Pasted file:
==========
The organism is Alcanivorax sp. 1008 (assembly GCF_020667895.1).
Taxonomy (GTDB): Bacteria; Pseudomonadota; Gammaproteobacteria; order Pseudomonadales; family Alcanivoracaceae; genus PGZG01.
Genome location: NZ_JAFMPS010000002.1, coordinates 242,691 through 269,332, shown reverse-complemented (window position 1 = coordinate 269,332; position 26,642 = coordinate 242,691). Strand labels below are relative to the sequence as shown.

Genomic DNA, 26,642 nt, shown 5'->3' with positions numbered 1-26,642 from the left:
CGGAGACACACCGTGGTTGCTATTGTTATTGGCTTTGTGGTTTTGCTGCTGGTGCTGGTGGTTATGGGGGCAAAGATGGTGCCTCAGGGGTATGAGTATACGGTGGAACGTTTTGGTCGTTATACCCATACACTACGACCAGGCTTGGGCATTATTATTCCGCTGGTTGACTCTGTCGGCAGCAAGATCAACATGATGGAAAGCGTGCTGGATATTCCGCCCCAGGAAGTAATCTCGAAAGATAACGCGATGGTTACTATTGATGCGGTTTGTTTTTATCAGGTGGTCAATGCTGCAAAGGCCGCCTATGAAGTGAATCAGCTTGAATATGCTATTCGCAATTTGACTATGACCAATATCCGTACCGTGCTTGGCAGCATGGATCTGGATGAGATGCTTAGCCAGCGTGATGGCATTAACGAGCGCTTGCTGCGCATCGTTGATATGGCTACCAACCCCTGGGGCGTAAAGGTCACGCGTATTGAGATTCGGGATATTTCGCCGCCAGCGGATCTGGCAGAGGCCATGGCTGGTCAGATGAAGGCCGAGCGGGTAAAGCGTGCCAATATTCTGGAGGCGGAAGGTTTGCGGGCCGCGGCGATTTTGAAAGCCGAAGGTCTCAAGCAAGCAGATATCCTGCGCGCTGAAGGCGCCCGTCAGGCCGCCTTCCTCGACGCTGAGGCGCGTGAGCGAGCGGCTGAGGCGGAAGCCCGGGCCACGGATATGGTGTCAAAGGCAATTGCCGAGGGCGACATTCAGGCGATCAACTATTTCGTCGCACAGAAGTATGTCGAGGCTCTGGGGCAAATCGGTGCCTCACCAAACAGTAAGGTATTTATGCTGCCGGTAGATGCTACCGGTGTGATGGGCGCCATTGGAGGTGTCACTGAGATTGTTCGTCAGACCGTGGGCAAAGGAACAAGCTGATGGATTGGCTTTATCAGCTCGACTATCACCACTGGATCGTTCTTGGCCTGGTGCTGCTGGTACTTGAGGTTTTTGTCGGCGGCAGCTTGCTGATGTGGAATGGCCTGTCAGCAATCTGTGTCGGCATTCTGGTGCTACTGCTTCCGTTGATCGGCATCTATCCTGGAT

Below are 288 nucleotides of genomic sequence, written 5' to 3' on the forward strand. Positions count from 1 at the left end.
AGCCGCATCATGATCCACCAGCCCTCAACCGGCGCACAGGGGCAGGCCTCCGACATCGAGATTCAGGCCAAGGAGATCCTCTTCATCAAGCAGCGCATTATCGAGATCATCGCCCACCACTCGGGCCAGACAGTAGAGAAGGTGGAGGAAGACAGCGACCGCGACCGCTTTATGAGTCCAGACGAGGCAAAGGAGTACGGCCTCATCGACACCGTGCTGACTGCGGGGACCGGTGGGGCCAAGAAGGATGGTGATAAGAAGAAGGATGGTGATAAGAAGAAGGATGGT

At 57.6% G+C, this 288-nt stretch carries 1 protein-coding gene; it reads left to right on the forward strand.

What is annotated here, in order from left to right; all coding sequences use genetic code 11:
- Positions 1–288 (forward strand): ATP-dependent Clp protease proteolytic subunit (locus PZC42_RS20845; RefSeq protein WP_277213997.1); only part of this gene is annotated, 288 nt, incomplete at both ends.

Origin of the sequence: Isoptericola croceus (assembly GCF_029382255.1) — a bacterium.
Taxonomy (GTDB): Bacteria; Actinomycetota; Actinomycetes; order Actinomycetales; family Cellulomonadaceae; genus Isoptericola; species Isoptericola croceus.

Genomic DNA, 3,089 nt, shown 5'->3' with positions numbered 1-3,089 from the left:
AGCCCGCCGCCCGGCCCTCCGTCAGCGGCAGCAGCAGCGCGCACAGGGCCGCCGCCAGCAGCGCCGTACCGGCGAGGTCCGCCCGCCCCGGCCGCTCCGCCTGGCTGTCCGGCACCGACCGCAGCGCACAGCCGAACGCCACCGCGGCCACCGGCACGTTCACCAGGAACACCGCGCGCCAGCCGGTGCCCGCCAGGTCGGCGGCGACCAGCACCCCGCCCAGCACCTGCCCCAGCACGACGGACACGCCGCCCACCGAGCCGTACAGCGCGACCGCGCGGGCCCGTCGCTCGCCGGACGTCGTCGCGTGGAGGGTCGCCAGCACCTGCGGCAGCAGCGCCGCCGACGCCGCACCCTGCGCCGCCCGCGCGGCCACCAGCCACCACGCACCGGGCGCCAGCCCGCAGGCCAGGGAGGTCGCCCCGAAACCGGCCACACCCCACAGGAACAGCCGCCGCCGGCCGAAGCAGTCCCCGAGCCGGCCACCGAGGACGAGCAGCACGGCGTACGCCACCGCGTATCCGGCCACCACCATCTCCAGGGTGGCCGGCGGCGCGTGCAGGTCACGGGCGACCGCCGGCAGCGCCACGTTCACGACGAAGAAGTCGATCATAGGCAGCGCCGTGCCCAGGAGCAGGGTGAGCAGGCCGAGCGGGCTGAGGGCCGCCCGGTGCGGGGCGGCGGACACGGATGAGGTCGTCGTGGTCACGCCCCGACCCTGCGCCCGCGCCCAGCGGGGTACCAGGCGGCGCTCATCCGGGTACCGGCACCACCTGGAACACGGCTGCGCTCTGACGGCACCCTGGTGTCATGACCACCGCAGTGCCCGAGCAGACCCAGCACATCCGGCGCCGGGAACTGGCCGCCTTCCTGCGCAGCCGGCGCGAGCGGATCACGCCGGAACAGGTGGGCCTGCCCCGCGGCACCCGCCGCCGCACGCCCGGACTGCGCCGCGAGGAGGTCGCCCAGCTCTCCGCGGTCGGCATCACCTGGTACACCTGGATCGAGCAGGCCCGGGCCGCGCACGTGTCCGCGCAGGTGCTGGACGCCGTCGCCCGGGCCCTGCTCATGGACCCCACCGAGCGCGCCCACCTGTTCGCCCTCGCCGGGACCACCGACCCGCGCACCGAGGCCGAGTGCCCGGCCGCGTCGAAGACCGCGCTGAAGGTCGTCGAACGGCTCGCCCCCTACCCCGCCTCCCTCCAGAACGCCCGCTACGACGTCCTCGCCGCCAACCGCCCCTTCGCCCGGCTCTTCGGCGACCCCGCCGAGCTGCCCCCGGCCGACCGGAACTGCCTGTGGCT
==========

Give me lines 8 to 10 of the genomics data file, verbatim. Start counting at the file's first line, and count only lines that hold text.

At 57.6% G+C, this 288-nt stretch carries 1 protein-coding gene; it reads left to right on the forward strand.

What is annotated here, in order from left to right; all coding sequences use genetic code 11:
- Positions 1–288 (forward strand): ATP-dependent Clp protease proteolytic subunit (locus PZC42_RS20845; RefSeq protein WP_277213997.1); only part of this gene is annotated, 288 nt, incomplete at both ends.